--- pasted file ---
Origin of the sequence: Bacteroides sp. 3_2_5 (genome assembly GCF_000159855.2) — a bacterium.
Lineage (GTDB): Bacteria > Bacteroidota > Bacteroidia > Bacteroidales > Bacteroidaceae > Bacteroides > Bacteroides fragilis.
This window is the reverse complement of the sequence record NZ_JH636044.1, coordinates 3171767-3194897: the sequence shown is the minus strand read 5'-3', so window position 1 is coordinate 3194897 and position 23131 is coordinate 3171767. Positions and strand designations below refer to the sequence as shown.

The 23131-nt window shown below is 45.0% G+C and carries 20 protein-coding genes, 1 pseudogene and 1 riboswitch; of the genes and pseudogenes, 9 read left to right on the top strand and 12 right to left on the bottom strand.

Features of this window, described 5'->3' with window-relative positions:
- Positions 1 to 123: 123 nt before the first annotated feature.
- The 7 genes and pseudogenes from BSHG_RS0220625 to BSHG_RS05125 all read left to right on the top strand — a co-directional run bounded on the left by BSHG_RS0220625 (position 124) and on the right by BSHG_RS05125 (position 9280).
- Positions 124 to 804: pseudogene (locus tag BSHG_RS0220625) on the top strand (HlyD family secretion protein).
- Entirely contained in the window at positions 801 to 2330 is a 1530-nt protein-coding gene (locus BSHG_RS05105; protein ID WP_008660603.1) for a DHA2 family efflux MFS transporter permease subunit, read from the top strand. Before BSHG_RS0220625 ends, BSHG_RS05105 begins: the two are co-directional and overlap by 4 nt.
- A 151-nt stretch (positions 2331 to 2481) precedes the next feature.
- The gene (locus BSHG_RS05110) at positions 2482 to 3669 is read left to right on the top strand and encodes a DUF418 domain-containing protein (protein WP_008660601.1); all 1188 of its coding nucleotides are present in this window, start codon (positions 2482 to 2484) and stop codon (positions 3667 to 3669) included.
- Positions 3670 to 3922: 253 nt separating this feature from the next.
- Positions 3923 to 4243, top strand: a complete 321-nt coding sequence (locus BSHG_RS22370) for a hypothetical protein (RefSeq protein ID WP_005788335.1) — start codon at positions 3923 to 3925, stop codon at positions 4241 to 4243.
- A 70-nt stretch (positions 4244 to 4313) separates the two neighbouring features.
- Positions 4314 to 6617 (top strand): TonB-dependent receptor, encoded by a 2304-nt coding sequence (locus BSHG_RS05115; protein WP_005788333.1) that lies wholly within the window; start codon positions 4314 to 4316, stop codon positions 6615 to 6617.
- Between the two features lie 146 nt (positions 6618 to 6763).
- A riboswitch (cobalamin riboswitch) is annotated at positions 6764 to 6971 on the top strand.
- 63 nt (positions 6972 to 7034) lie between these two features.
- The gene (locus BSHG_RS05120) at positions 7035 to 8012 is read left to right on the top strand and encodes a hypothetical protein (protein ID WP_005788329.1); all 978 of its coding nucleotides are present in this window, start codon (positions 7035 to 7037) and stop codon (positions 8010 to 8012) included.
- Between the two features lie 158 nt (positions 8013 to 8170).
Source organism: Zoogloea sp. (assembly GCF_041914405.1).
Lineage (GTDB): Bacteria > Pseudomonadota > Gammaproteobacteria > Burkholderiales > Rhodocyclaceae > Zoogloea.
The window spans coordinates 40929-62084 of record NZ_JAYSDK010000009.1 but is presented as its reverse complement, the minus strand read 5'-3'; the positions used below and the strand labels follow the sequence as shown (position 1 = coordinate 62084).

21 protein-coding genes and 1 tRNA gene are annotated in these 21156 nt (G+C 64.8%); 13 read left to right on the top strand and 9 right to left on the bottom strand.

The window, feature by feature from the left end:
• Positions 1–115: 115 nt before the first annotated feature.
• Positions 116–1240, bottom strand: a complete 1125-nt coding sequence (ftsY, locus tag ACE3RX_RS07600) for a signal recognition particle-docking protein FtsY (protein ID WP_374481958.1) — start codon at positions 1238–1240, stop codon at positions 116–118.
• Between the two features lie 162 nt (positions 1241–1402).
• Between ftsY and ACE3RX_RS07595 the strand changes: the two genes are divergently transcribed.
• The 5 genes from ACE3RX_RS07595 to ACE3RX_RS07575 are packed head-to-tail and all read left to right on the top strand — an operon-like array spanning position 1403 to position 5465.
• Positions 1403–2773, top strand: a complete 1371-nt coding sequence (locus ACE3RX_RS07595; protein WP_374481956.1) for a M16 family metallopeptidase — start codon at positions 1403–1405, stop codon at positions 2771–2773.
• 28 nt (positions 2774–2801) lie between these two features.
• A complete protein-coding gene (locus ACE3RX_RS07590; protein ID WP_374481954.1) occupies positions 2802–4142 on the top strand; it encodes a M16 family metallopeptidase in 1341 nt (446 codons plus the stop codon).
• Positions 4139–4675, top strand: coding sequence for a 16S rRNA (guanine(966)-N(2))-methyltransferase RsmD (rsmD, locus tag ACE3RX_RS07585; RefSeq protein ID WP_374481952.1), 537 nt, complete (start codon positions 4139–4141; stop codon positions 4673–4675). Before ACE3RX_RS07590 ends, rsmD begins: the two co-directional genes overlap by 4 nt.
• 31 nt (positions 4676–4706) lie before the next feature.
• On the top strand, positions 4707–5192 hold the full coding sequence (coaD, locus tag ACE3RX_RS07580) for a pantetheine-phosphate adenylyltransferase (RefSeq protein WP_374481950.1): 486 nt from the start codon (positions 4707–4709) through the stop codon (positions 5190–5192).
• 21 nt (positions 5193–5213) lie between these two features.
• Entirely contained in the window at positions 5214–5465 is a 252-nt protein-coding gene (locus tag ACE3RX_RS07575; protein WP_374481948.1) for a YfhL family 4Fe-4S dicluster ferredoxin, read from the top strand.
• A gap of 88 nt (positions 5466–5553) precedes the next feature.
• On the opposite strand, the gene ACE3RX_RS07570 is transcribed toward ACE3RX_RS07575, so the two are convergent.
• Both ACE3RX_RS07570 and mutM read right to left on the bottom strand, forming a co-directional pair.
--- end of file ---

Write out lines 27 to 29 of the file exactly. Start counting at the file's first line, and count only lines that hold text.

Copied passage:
• Positions 116–1240, bottom strand: a complete 1125-nt coding sequence (ftsY, locus tag ACE3RX_RS07600) for a signal recognition particle-docking protein FtsY (protein ID WP_374481958.1) — start codon at positions 1238–1240, stop codon at positions 116–118.
• Between the two features lie 162 nt (positions 1241–1402).
• Between ftsY and ACE3RX_RS07595 the strand changes: the two genes are divergently transcribed.